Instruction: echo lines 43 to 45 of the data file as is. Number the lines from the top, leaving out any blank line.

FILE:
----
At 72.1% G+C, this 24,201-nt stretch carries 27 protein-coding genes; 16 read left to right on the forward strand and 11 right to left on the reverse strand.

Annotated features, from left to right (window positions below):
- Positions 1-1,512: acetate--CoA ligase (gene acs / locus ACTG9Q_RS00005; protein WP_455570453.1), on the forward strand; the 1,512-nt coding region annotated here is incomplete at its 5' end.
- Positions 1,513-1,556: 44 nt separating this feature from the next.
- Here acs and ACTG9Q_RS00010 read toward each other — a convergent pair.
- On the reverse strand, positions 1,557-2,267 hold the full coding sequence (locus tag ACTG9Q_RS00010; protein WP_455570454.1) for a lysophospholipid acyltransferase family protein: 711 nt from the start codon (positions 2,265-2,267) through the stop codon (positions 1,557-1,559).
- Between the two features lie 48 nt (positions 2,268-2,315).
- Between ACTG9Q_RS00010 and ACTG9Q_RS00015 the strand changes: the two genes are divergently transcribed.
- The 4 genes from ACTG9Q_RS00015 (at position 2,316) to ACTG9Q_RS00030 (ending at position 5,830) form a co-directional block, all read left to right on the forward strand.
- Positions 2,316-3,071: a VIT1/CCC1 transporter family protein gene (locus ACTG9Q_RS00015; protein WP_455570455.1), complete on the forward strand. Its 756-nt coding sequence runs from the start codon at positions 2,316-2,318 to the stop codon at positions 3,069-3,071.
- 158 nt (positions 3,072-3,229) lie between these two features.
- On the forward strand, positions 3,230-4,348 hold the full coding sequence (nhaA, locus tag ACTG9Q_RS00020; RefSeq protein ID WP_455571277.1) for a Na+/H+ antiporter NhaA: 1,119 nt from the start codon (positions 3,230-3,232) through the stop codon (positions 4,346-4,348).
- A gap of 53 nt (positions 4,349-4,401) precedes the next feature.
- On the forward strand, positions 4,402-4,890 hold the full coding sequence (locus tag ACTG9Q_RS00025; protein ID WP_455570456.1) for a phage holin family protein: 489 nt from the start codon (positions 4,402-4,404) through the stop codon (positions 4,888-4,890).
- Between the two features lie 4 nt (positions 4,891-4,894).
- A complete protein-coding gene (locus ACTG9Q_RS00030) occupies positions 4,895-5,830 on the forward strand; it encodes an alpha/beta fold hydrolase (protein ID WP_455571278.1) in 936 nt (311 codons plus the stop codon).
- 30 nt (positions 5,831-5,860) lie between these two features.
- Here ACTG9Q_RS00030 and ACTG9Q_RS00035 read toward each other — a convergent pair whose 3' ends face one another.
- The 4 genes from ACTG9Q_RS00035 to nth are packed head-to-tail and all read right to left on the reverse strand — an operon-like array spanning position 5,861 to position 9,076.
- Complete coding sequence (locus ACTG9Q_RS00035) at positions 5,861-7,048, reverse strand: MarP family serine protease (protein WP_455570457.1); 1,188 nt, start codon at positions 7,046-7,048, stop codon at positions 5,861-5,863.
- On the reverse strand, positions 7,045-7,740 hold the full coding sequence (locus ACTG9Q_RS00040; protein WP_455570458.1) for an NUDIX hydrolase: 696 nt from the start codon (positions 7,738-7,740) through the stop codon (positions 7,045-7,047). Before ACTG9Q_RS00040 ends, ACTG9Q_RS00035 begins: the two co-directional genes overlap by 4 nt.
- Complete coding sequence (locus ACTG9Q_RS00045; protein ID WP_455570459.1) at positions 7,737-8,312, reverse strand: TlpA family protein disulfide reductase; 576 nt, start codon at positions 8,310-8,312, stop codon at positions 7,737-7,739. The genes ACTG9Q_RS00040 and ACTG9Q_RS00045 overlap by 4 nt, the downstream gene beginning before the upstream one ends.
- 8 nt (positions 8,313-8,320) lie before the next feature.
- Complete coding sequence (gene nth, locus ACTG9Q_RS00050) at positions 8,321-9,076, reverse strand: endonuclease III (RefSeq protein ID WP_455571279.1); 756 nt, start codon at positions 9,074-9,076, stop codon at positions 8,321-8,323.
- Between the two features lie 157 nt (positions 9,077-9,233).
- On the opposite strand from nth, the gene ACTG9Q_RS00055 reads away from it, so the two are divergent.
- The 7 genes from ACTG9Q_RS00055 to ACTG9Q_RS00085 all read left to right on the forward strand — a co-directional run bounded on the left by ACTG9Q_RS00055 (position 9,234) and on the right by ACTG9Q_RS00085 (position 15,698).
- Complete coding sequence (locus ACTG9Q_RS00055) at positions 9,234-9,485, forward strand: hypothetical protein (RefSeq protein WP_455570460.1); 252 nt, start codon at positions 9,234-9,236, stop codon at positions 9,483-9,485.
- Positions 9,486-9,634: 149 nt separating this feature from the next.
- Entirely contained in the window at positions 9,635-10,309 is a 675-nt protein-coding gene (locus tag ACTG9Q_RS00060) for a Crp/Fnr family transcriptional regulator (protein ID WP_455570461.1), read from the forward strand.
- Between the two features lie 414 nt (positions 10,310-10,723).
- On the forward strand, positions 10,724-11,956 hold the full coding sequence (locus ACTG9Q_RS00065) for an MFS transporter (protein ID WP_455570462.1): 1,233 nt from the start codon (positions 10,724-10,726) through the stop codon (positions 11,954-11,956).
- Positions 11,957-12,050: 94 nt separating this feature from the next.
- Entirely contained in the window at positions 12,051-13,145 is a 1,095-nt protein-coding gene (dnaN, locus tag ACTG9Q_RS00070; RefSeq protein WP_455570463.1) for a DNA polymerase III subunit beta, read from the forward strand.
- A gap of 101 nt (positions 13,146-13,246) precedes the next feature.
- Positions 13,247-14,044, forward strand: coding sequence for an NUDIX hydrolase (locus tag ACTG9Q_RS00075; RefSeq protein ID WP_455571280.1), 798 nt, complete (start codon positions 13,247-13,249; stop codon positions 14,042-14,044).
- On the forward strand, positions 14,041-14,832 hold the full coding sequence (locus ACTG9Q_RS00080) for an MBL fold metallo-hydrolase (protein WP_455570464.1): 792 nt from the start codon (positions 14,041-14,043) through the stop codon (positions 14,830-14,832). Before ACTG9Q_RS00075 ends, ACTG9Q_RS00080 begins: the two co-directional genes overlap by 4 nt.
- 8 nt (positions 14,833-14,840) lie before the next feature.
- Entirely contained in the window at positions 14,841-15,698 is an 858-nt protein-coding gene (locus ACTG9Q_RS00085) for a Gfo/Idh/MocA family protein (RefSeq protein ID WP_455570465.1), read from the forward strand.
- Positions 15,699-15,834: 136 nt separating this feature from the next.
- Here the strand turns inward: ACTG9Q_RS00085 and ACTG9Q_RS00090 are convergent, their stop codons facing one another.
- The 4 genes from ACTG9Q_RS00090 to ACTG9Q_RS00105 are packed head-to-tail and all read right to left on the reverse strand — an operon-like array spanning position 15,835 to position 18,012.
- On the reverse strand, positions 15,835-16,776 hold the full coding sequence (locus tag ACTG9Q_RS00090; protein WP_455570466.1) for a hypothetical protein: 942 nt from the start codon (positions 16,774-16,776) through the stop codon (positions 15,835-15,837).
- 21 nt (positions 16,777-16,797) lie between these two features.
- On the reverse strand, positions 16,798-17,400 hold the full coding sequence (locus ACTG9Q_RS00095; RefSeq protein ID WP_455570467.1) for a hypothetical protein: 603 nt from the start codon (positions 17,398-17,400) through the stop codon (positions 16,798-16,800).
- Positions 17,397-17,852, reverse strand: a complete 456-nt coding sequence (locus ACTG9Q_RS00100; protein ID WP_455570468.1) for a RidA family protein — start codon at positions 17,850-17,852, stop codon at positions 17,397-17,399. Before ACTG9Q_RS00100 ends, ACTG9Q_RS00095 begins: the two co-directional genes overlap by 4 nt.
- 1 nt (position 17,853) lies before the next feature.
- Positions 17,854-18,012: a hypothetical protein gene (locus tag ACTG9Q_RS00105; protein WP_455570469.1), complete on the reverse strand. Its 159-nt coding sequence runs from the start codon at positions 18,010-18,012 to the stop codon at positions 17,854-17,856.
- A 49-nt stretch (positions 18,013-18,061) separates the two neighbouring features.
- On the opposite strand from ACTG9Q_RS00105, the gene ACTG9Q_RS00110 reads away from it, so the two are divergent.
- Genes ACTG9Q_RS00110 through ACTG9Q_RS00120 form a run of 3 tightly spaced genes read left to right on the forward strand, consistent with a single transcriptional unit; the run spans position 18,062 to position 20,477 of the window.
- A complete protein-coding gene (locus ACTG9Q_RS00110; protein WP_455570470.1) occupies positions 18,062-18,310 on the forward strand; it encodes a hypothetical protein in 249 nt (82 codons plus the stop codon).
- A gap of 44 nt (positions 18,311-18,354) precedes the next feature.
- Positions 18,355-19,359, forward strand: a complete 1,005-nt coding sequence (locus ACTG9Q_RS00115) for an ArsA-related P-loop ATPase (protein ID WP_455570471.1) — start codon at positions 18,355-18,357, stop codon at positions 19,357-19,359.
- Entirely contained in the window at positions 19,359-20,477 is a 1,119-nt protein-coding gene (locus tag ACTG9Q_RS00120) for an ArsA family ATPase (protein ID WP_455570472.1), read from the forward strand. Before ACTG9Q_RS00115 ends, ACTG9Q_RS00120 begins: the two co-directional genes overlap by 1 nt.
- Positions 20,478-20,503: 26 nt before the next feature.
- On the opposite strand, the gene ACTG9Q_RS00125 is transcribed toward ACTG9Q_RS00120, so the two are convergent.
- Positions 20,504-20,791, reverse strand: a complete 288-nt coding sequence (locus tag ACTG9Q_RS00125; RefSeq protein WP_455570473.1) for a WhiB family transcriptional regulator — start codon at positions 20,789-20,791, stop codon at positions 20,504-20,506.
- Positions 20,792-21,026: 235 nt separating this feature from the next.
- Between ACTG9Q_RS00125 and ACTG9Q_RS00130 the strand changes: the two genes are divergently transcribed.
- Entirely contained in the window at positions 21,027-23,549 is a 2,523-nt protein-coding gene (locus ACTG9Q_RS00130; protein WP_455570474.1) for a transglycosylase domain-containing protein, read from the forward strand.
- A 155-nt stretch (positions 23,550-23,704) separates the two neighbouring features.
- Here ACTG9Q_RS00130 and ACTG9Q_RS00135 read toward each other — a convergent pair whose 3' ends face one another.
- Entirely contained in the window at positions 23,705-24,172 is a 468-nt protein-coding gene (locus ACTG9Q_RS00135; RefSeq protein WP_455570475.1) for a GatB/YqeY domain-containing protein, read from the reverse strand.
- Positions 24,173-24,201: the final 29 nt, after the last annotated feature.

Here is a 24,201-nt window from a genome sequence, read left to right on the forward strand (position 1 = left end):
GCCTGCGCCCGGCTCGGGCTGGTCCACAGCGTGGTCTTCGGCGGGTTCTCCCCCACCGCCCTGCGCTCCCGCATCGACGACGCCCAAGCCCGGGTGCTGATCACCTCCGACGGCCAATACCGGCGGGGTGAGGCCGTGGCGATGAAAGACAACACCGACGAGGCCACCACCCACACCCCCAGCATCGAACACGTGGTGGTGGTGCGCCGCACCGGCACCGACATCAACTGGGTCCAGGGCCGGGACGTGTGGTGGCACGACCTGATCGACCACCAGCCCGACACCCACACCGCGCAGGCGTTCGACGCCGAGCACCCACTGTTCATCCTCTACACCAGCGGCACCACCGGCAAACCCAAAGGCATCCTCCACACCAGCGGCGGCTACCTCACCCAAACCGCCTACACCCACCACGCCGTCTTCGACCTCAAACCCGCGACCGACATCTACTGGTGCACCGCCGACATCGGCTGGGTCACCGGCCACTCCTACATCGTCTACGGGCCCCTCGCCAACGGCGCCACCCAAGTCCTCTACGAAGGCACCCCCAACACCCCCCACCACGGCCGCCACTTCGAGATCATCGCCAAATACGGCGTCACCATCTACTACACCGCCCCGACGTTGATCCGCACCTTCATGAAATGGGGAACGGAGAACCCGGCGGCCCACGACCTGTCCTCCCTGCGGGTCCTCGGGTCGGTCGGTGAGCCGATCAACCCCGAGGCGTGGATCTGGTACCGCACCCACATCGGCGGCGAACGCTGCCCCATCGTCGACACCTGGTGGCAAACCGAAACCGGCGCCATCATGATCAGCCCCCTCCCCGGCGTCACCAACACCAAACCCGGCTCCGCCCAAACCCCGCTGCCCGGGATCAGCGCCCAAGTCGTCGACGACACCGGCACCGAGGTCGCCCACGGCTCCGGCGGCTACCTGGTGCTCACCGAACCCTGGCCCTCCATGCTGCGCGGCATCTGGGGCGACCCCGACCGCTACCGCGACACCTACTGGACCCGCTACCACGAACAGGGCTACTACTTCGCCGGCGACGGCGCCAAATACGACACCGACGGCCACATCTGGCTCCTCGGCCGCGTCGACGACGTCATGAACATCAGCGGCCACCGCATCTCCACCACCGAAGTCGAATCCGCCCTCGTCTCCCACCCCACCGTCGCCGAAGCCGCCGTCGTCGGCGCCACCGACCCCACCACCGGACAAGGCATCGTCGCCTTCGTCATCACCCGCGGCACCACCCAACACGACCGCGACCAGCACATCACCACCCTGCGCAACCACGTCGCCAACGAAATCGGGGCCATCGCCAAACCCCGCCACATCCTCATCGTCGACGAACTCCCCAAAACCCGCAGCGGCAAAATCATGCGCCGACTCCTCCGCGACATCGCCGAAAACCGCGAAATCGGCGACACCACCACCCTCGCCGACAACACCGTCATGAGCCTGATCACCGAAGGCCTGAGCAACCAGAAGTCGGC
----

- On the reverse strand, positions 15,835-16,776 hold the full coding sequence (locus tag ACTG9Q_RS00090; protein WP_455570466.1) for a hypothetical protein: 942 nt from the start codon (positions 16,774-16,776) through the stop codon (positions 15,835-15,837).
- 21 nt (positions 16,777-16,797) lie between these two features.
- On the reverse strand, positions 16,798-17,400 hold the full coding sequence (locus ACTG9Q_RS00095; RefSeq protein ID WP_455570467.1) for a hypothetical protein: 603 nt from the start codon (positions 17,398-17,400) through the stop codon (positions 16,798-16,800).